Bette Cassatt just finished work on Haxan Film’s (the makers of The Blair Witch Project) latest film which has not yet been officially announced. She is currently playing the lead role in the film Dreams, which will be part of the anthology film Tales of Poe, where she will get to share the screen with Horror Legends Adrienne King, Amy Steel, and Caroline Williams. Next, Bette will play Brenn in the new fantasy web series The Broken Continent by Ciscovaras Pictures, and the role of The Challenger in Jamie Nash’s Scrolls – another sword fighting fantasy film. Bette was also one of the lead roles in Razor Days along with Horror Icon Debbie Rochon. Her most ambitious film role to date was in the epic Victorian Horror film A Sweet and Vicious Beauty as the axe-wielding Narcissa Sentinel with Piranha Pictures.
Her stage work includes: a touring production of a 4-actor version of The Three Musketeers (D’Artagnan/Queen Anne) , a 2-actor version of The Lion, the Witch, and the Wardrobe (Lucy/White Witch), The Prisoner of Zenda (Princess Flavia) – 1st Stage, The Cripple of Inishmaan (Helen) – Maryland Ensemble Theatre, A Midsummer Night’s Dream (Hermia) – Maryland Ensemble Theatre, The Red Balloon (Mlle. Helene) – US Premiere – Adventure Theatre, and The Life of Galileo(Virginia) – Studio Theatre.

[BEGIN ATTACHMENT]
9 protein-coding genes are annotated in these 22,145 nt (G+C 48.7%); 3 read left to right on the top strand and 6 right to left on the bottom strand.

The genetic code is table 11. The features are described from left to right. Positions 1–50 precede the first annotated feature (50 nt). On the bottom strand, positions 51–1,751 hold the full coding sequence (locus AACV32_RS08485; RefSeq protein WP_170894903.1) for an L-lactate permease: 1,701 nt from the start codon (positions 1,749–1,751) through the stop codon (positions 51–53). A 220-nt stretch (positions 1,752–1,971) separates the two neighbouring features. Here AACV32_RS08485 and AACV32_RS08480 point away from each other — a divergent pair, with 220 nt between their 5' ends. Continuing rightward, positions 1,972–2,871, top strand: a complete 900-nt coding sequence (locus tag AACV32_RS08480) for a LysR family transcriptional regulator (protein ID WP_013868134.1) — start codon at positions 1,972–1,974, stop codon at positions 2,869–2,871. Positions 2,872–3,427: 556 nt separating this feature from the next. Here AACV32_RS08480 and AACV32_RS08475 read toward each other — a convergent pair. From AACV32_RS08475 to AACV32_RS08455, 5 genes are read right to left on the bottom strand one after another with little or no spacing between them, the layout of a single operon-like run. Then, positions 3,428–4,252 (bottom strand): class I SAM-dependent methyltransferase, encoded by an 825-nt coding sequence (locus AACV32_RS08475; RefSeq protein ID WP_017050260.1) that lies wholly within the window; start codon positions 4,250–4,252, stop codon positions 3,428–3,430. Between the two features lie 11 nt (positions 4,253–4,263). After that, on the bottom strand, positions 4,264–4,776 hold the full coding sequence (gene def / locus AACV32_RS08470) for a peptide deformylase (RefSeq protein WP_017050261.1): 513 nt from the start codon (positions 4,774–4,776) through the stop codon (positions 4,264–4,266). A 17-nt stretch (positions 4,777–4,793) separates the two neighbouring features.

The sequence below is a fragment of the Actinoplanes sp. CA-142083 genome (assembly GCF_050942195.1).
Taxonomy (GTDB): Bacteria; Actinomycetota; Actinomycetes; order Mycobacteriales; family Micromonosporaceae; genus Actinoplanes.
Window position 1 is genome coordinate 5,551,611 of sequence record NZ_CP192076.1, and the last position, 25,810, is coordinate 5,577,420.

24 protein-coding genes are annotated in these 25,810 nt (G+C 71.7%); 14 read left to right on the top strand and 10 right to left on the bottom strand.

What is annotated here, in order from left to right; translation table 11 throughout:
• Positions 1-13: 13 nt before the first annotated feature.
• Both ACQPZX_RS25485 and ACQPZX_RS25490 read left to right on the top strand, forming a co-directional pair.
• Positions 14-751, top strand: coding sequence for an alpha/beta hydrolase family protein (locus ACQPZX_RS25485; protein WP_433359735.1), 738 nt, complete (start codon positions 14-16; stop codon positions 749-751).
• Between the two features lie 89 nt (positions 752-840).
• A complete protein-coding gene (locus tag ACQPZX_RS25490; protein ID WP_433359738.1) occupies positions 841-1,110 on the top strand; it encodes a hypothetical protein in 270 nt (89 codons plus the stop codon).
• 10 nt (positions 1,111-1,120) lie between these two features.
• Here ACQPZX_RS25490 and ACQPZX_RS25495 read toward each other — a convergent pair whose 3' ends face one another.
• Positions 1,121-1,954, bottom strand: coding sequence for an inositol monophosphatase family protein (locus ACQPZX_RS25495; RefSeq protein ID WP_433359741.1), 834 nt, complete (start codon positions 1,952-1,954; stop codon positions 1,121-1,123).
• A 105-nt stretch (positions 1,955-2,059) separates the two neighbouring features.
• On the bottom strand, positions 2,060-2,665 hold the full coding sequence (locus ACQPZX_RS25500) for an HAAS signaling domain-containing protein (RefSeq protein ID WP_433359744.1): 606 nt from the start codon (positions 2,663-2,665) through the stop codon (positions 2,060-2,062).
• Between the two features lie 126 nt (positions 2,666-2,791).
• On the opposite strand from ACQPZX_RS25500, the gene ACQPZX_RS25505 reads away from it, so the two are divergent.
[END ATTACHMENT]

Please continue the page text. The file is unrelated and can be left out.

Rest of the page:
In addition to acting, Bette has over 15 years of experience working with swords and other weapons. She was awarded “Best Female Actor Combatant,” as well an award for ingenuity and innovation, at the National Stage Combat Workshop by the Society of American Fight Directors. Besides performing fights and stunts for TV and film, she has also performed fights at The Kennedy Center, The Folger Shakespeare Library, The National Theatre, The Women in the Arts Museum, and The Shakespeare Theatre. She has also become the face of Hasbro’s Force FX Lightsabers for ThinkGeek.com.
Bette’s costuming work includes A Sweet and Vicious Beauty, The Three Musketeers, and some pieces for Dreams. She has also made award-winning costumes for her Shetland Sheepdogs who also performed in live events, parades, theatre, and film.
AB note: Click here for a piece about the filmmakers of Tales of Poe including some exclusive photos from Dreams.
Nola Studiola: How do you feel when you start a new project? When are you afraid? How does it feel different from being in the midst of a project, and at the end of a finished project?
Starting a new project…
How I feel about a project depends upon the project itself, what is asked of me – and my confidence level regarding that thing, and the timing of it. For the most part, a new project is exciting and fresh and full of possibilities. My mind overflows with ideas – both crazy and practical and delights in trying to figure out what will work. Sometimes I’m thrilled having to learn a new skill. Or getting to work with incredibly talented people I admire. Or getting to figure out how to do something I have no idea how I’m going to do.